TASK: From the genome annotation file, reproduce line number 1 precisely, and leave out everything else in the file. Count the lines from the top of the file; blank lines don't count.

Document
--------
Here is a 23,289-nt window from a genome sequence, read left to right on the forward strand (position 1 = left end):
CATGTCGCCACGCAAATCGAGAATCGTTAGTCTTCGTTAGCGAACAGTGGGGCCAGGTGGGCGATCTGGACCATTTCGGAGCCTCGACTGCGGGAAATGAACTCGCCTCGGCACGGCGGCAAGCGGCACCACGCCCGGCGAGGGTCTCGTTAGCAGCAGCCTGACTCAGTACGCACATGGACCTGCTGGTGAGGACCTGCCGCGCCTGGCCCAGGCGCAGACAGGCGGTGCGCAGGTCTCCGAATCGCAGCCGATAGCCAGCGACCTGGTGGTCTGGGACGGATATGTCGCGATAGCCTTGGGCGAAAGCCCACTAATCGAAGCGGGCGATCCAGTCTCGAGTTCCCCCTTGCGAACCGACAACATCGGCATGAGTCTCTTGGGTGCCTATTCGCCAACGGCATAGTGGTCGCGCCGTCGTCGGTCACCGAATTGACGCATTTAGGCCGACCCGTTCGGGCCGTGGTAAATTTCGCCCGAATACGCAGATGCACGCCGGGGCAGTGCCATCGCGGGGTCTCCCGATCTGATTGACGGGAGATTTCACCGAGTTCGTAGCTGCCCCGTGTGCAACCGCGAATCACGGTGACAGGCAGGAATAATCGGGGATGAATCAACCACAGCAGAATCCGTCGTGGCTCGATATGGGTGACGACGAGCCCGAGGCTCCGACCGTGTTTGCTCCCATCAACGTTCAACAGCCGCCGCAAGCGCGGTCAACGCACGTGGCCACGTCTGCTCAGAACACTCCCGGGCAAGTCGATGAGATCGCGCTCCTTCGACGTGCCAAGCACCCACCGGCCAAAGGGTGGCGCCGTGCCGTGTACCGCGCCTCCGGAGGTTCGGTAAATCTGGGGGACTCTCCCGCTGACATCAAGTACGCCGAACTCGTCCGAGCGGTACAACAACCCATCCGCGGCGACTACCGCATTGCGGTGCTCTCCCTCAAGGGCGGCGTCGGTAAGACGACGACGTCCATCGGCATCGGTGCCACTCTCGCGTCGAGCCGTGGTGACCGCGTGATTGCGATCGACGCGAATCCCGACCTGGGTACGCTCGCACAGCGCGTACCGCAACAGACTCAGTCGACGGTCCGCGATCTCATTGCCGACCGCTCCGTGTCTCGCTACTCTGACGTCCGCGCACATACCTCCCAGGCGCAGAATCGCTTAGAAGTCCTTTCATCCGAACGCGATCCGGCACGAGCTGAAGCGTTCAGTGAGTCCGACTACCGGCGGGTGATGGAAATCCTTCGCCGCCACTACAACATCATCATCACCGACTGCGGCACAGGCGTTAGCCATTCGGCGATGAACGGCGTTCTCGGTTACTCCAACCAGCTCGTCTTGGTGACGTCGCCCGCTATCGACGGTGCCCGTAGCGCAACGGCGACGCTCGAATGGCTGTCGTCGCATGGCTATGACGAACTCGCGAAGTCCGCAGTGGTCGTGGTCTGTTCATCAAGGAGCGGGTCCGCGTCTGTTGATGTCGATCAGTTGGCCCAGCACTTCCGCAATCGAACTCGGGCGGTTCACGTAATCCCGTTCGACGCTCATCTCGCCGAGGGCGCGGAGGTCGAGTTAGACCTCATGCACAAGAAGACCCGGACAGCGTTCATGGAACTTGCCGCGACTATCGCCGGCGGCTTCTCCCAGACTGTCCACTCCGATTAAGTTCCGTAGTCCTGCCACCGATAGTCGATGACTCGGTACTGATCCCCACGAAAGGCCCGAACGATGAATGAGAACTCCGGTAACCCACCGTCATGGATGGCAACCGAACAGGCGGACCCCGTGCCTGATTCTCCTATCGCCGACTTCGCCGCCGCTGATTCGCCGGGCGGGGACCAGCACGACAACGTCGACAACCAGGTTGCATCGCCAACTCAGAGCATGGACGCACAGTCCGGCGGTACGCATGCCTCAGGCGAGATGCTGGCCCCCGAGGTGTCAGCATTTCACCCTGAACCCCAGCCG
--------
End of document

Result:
Here is a 23,289-nt window from a genome sequence, read left to right on the forward strand (position 1 = left end):